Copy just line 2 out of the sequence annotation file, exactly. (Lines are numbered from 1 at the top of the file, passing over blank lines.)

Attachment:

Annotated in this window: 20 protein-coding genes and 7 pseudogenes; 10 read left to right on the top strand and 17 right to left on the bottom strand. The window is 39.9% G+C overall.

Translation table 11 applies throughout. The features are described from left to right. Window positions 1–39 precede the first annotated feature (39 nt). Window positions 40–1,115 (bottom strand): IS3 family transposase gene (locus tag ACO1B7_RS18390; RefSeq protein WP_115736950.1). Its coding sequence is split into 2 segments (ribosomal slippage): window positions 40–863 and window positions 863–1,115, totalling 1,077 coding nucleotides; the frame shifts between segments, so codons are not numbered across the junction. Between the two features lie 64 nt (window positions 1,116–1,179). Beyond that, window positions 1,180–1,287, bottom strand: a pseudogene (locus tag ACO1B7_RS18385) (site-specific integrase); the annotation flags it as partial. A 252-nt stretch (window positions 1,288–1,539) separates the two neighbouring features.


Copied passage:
Translation table 11 applies throughout. The features are described from left to right. Window positions 1–39 precede the first annotated feature (39 nt). Window positions 40–1,115 (bottom strand): IS3 family transposase gene (locus tag ACO1B7_RS18390; RefSeq protein WP_115736950.1). Its coding sequence is split into 2 segments (ribosomal slippage): window positions 40–863 and window positions 863–1,115, totalling 1,077 coding nucleotides; the frame shifts between segments, so codons are not numbered across the junction. Between the two features lie 64 nt (window positions 1,116–1,179). Beyond that, window positions 1,180–1,287, bottom strand: a pseudogene (locus tag ACO1B7_RS18385) (site-specific integrase); the annotation flags it as partial. A 252-nt stretch (window positions 1,288–1,539) separates the two neighbouring features.